Kremlin allows last American adoptions to go ahead
Russian children whose adoption by American families has been approved by a Russian court will be allowed to join their prospective adoptive parents, despite the fact that a ban on Americans adopting Russian children came into force January 1, President Vladimir Putin’s spokesman Dmitry Peskov said Thursday.
“In cases where certain legal procedures haven’t been finalized, a total ban on adoptions by American parents will be applied,” Peskov told Dozhd TV, a liberal online TV station, less than three days ahead of a major opposition rally in Moscow that will protest the adoption ban.
The adoption ban was passed by lawmakers speedily late last year in retaliation for the U.S. passing the Magnitsky Act, which blacklists Russians implicated in the death of lawyer Sergei Magnitsky in a Moscow pre-trial detention center in 2009. Magnitsky had exposed a fraudulent tax rebate scheme through which law enforcement officers allegedly siphoned off at least $230 million from Russia’s state budget but were never prosecuted.
Peskov’s comments appeared to overrule an earlier statement made by the Kremlin’s Commissioner for Children’s Rights, Pavel Astakhov, in late December. Astakhov told the Interfax news agency that 46 children cleared to join their new American families would stay in Russia after the adoption ban came into force.
Peskov’s statement also came a day after Russia’s Foreign Ministry emphasized that the adoption agreement with the U.S., which had taken effect as recently on November 1, 2012, would not be revived.
“The Foreign Ministry officially handed over a note to the U.S. Embassy in Moscow on Jan. 1 this year notifying [the U.S. that Russia is] revoking, not suspending the agreement,” the ministry said in a statement on its website. “Any other interpretations and attempts to distort our position are not to be allowed. We have revoked the agreement.”
The Foreign Ministry’s statement dashed hopes expressed by the U.S. government that adoptions in the process of being completed would be allowed to go ahead. Speaking shortly after the Russian Foreign Ministry statement, U.S. State Department Victoria Nuland told a press briefing in Washington: “We are very hopeful that we will be able to complete the cases of adoption that had been begun before the law was passed.”
Further clarifying Russia’s stance, Deputy Foreign Minister Sergei Ryabkov told the Kommersant daily in comments published Thursday that “even though the agreement says that it remains in effect for a year after either party repudiates it, it won’t be applied in practice.”
Kommersant also cited a Kremlin administration source as saying that Russia would not continue to monitor the conditions under which adopted Russian children are living in the United States, as it would be using “something we broke off.”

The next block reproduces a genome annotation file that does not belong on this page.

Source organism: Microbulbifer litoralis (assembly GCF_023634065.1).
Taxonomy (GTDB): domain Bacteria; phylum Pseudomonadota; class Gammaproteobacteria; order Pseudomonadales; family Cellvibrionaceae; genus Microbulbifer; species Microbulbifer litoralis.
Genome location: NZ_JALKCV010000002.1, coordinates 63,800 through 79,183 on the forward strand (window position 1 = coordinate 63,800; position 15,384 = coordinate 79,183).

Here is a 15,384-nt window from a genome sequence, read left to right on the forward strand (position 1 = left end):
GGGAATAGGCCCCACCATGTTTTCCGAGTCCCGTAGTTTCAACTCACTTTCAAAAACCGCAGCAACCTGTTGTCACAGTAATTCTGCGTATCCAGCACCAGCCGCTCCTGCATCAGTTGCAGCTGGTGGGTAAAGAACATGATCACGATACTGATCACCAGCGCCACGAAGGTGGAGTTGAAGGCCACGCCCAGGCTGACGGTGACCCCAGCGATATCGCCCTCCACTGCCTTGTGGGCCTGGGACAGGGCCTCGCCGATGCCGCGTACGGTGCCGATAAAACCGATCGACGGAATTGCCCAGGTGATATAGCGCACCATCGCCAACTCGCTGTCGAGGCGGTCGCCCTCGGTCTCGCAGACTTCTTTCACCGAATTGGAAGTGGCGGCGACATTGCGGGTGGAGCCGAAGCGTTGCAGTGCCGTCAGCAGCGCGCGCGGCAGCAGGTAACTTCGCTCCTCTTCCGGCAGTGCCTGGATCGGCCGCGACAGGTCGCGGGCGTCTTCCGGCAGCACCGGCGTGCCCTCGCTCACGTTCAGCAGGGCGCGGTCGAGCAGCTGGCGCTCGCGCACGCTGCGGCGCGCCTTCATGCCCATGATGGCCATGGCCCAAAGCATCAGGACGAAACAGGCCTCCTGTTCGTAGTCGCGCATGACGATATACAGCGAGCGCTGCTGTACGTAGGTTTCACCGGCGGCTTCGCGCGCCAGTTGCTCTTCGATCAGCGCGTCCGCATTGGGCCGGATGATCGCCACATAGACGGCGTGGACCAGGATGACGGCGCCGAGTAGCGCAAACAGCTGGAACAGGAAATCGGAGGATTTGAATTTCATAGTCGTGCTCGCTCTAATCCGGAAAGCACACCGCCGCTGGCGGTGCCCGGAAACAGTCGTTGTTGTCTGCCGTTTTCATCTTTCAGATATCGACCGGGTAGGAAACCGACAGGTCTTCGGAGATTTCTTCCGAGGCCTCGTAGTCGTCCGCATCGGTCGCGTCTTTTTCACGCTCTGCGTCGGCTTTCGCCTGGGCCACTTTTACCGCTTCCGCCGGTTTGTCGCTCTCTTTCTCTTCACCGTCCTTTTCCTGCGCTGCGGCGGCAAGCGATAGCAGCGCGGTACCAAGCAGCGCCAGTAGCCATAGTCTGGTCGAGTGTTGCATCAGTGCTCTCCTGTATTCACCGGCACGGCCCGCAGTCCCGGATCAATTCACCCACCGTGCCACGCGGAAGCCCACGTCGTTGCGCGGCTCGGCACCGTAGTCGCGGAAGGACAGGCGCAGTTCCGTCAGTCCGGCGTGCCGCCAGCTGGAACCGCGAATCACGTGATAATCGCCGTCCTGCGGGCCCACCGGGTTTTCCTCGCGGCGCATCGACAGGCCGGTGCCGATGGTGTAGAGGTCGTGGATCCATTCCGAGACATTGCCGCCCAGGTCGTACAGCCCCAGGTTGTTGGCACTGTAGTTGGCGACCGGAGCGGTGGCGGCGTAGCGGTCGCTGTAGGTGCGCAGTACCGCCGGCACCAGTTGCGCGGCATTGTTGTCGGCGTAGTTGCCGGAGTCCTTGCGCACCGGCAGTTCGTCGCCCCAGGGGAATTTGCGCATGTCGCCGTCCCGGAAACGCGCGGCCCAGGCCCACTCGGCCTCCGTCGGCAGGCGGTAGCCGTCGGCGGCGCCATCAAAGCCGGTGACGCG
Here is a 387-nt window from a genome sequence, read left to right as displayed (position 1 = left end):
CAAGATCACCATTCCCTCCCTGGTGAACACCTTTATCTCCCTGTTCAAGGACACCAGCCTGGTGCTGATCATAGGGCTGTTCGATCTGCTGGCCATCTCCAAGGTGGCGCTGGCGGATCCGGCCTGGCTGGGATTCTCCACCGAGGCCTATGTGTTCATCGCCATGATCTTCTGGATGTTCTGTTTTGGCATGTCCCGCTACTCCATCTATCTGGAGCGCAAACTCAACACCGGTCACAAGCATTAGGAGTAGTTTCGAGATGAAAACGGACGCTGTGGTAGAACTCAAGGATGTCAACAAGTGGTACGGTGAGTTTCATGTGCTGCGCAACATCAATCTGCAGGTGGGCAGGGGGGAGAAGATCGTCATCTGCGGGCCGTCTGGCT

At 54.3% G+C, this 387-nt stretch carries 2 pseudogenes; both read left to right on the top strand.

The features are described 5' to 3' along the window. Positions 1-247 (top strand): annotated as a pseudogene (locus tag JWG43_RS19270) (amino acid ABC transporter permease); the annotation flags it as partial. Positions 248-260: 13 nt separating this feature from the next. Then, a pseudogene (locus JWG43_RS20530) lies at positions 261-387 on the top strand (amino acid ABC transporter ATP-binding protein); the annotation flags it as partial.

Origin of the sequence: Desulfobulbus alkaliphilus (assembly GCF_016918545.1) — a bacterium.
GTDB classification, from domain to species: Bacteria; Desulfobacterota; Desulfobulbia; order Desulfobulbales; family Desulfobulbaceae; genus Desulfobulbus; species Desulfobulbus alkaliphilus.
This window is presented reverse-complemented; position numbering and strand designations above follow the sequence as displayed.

Meanwhile, the pro-Kremlin United Russia party, which has a majority in Russia’s lower house of parliament, the State Duma, plans to introduce a bill banning virtually all foreign adoptions, excepting only France and Italy, with which Russia has existing bilateral agreements. The bill will be introduced “in a week or two,” the Itar-Tass news agency cited the bill’s sponsor, Yevgeny Fyodorov, as saying Thursday.
“[The bill holds that] the export of children can be carried out only in the countries that Russia has bilateral agreements with. There are two such countries now – France and Italy,” Fyodorov said.
“In essence, it’s a purchase,” he said of foreign adoptions. “No civilized country allows the slave trade or sells children abroad.”
The comments by senior officials in Moscow came as Russian media reported that a 14-year-old orphan with a debilitating disease living in the Urals city of Chelyabinsk, Maxim Kargapoltsev, had appealed to President Putin asking him to let an American couple, with whom he has been in touch with for seven years, to adopt him.
Kargapoltsev later denied in a video interview with the RIA Novosti news agency that he had made an appeal to Putin. He explained that last December a local journalist contacted the orphanage where he lives to shoot a film about it. While interviewing Maxim, the correspondent asked him what he would ask the president.
“I’d say I want to go to America,” Kargapoltsev told RIA Novosti in the video. “But that wasn’t a direct appeal, an oral appeal, an appeal in a letter, e-mail or file, or even through the media.”
Three weeks before the adoption ban came into force, Chelyabinsk authorities turned down the American couple’s application to adopt Kargapoltsev, citing mistakes in the papers they submitted.
On Thursday, a nationalist State Duma deputy from the Chelyabinsk region, Sergei Vainshtein of the Liberal Democratic Party of Russia, announced that he and his wife were going to become Kargapoltsev’s foster parents, even though the couple had never met him before.
“My wife and I have long been considering fostering an orphan, we support several orphanages in the Chelyabinsk region,” Vainshtein was quoted by his party’s press office as saying.
Later a message appeared on Kargapoltsev’s page on the Vkontakte social network to journalists, which said: “Please don’t try to take an interview, ask for a talk, etc. All questions [should go] through our director.”
But three days earlier, Kargapoltsev had sent a rueful Twitter message: “It’s a shame you can’t choose your parents. It’s a shame you’re never asked if you wish to have been born.”